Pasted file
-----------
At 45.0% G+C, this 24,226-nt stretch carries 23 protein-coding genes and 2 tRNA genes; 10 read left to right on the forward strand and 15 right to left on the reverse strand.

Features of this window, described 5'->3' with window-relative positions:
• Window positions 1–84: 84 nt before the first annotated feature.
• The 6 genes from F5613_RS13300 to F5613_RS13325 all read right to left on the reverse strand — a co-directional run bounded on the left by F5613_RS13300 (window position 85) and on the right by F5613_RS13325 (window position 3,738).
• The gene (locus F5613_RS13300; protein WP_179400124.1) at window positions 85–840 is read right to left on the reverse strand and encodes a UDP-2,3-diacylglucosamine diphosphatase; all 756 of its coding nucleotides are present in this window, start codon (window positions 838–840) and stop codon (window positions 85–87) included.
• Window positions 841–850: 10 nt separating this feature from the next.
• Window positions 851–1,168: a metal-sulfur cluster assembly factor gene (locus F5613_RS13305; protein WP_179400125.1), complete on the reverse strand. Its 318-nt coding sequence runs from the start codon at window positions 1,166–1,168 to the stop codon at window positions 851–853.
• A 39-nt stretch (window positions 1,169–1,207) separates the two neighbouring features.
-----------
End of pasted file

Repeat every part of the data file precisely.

At 45.0% G+C, this 24,226-nt stretch carries 23 protein-coding genes and 2 tRNA genes; 10 read left to right on the forward strand and 15 right to left on the reverse strand.

Features of this window, described 5'->3' with window-relative positions:
• Window positions 1–84: 84 nt before the first annotated feature.
• The 6 genes from F5613_RS13300 to F5613_RS13325 all read right to left on the reverse strand — a co-directional run bounded on the left by F5613_RS13300 (window position 85) and on the right by F5613_RS13325 (window position 3,738).
• The gene (locus F5613_RS13300; protein WP_179400124.1) at window positions 85–840 is read right to left on the reverse strand and encodes a UDP-2,3-diacylglucosamine diphosphatase; all 756 of its coding nucleotides are present in this window, start codon (window positions 838–840) and stop codon (window positions 85–87) included.
• Window positions 841–850: 10 nt separating this feature from the next.
• Window positions 851–1,168: a metal-sulfur cluster assembly factor gene (locus F5613_RS13305; protein WP_179400125.1), complete on the reverse strand. Its 318-nt coding sequence runs from the start codon at window positions 1,166–1,168 to the stop codon at window positions 851–853.
• A 39-nt stretch (window positions 1,169–1,207) separates the two neighbouring features.